Food review by James Tinslay and wine review by Chilly Hargrave


Bernard Leung was in the kitchen today as a first-time Chef of The Day for our Society. He was assisted by Steve Liebeskind.

We started with a stunning looking pea and ham soup which Bernard had based on a Heston Blumenthal recipe. The basis of the soup was a six-hour slow-cooked ham hock stock which had a noticeable depth of flavour to this starter. The soup was topped with shredded ham hock. It looked good and tasted good.

This was followed by lamb shank which had been sou vide medium-rare at 62°C for 40 hours. Whilst the meat came off the bone beautifully, it was not the messy “falling off” effect you often get with oven slow cooking. The stock was based on beef bones and then combined with reduced red wine. The meat was accompanied by parsnip crisps (which were delectable) and broccoli set on mash. There were a couple of comments from the very satisfied attendees that it was good to have a good quantity of sauce so that it could be enjoyed until the last of the meal was eaten. Over the past few years, there have been numerous comments that the meal was good, but more sauce was needed. Well done Bernard.

Our Cheesemaster was on a NSW road trip but selected and organised the cheese which was a favourite, Ossau Iraty. This French Basque country cheese is generally aged from 80 to 120 days and is sheep’s milk. The importer in this case was one of our regular suppliers, Will Studd. Whilst this cheese is described a semihard ours was a little more on the hard side but had developed intense flavour due to the slightly mature age. It is often described as fruity, herbaceous and nutty. Today’s cheese was a fine example of the style. It was accompanied by a simple salad.

Coffee was from ONA by the President and was washed Guatemala El Socorro. It is described as having aromas of green apple and caramel accompanied by hazelnut-like notes and a persimmon quality on the finish. 

I am sure that our Foodmaster will ensure that Bernard has another lunch lined up for 2021.


We started with a couple of Chardonnays for the entrée course. The first from Georges Lignier was a 2017 Marsannay Blanc. It’s not a renowned appellation for Chardonnay as it is at the northern end on the Côte de Nuits, almost into the suburbs of Dijon. The wine was still young but lacked the intensity and tension seen in the Côte de Beaune Chardonnays. Perhaps a little too much oak and not enough texture at this stage.

The Chardonnay that followed was a 2017 Domaine Etienne Boileau Chablis 1er Cru Montmains. Most thought the classic Chablis structure of a well-balanced acid structure was superior to the Marsannay. The stony mineral backdrop. with a dry refreshing finish with a crisp acidity was superb.

With the duck (and cheese) we had 6 red burgundies from 2 producers. The first 3 were a mini bracket of 2009 vintage Remoissenets. To start, a village Gevrey-Chambertin showed bright cherry fruit though perhaps lacking in depth and texture. Its tannins had softened with time and was very approachable. The Pommard 1er Cru “Les Arvelets” was in great condition. This site is up above the village with some of the steepest slopes of the commune. It was a wine of great elegance, but with some of the famous Pommard power and tannin of the wines from the deeper soils to the south. The third wine was the first of four Grand Cru, this one from the Corton vineyard of “Les Renardes” towards the top of the slope on the northern border of the commune of Aloxe Corton. The wine was quite delicious. It had great intensity with beautifully expressed red fruits. A slightly robust wine with length, balance and complexity.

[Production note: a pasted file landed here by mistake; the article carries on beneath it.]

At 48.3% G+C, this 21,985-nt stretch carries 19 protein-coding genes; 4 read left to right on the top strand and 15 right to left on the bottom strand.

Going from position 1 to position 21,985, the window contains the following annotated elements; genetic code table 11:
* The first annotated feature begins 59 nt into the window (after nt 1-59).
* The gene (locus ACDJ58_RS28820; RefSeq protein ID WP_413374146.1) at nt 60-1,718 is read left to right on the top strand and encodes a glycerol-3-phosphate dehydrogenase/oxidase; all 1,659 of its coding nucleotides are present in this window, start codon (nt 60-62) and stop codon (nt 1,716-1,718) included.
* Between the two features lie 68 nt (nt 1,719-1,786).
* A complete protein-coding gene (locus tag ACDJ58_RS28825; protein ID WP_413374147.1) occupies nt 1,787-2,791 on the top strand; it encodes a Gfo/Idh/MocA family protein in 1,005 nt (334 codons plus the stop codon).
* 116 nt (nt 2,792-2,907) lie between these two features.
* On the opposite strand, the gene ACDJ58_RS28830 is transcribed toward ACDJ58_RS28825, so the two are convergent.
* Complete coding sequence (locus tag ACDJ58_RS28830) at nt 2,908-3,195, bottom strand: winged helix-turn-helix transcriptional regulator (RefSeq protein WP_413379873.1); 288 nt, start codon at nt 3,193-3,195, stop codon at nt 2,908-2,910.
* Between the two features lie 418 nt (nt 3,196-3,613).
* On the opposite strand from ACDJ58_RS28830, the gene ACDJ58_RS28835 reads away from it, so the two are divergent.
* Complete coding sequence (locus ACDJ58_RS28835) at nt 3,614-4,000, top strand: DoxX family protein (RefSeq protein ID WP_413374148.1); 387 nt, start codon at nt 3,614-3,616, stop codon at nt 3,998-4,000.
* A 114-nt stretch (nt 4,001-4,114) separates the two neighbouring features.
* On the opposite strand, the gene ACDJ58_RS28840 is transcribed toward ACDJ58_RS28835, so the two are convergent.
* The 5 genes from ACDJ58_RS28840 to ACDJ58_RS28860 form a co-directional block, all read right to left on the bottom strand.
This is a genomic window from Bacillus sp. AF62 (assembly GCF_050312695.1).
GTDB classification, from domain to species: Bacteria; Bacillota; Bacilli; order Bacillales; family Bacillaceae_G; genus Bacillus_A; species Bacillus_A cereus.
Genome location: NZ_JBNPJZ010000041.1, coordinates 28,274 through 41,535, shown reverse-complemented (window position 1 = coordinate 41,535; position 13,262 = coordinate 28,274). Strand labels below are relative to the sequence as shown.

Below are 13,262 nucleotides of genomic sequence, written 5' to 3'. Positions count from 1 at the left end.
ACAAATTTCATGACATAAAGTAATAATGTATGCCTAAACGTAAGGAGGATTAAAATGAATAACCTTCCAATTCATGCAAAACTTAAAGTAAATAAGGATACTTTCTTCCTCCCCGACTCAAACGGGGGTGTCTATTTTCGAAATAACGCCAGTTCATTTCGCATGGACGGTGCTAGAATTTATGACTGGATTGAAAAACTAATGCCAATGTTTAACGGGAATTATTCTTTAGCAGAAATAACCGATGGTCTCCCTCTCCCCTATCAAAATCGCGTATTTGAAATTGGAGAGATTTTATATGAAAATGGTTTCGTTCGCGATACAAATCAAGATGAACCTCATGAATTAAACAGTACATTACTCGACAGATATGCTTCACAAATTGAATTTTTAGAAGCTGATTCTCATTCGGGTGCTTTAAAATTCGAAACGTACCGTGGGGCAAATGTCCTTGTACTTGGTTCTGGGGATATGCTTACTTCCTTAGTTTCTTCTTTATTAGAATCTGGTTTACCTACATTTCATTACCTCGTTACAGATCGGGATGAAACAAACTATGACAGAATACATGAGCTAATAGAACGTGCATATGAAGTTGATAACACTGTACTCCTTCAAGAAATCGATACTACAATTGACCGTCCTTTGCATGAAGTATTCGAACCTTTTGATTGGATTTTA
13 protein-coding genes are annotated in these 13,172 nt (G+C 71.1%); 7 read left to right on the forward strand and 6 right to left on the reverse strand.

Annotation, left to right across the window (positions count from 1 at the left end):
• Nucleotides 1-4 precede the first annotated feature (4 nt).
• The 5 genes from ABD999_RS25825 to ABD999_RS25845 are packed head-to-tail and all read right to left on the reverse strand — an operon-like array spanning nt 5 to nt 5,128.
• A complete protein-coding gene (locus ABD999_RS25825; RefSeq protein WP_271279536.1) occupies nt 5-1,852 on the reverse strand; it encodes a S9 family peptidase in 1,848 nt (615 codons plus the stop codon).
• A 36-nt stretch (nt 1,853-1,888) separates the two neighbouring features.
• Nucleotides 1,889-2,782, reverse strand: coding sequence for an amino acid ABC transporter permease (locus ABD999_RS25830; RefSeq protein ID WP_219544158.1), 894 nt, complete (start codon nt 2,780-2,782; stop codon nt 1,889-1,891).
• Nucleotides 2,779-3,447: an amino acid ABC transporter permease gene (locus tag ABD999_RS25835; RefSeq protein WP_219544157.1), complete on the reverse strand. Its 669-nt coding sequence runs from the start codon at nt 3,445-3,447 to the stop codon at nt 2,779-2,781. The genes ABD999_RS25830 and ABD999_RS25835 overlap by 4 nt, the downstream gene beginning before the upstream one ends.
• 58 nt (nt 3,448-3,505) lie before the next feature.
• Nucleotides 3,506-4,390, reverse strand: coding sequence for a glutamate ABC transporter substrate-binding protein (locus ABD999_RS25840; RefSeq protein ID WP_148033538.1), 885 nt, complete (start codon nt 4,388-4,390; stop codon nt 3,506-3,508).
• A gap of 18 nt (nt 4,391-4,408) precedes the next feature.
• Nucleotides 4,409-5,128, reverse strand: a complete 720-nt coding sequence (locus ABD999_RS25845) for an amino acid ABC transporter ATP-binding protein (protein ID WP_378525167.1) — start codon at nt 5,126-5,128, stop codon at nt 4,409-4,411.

Next followed three Grand Cru red burgundies from Domaine Lupé-Cholet. The 2003 Clos Vougeot was a little disappointing. This climat is about 50 ha with a great diversity of soil, aspect and drainage. It is the largest single grand cru vineyard in burgundy and is probably drawn into this one Cru by the wall built around it in the 14th century by the Cistercian monks. They lost control soon after the revolution in the early 1800s which the church estates were all sold. It now has about 80 different owners. The best parts are in the south-west corner at the top of the hill near the great Échezeaux vineyards. The bottom third of the vineyard is in low lying ground below the level of the N74. Of interest is that majority of the vineyards in this line to the north and south are only classified as village. The Lupé-Cholet vineyards are on some of the flatter ground at the southern end. The 2003 harvest was memorable because of the heat of August and probably shows some impact of this weather extreme. It was a little jammy in its fruit profile, quite oaky and with very soft tannins to finish.

The two Gevrey-Chambertin Grand Cru wines that followed were both exceptional in their own way. The Charmes-Chambertin vineyard sits directly to the south of its more famous neighbours of Chambertin and Clos de Bèze. This 2002 wine was from a great vintage and showed beautiful Pinot Noir perfume with a subtle and astute overlay of oak. On the palate, there was a wonderful mouthfeel and length with surprisingly soft tannins. The 1999 Latricières-Chambertin (the next one south from Charmes) was a bit of a sleeper. It was poured last on the suspicion that it might fall over. However, after a slight dip, it continued to open throughout the afternoon. From a slightly hot and low acid vintage, the wine showed a glorious fruit expression of ripe berries with a fine flavour that lingered long in the mouth. It was full-bodied and textured with depth and energy at its core and structuring tannins. Although the Latricières-Chambertin is one of the smaller and lesser-known of the Grand Crus, it certainly was the standout of the four.

Another great day enhanced by the extraction of 18 corks with no TCA.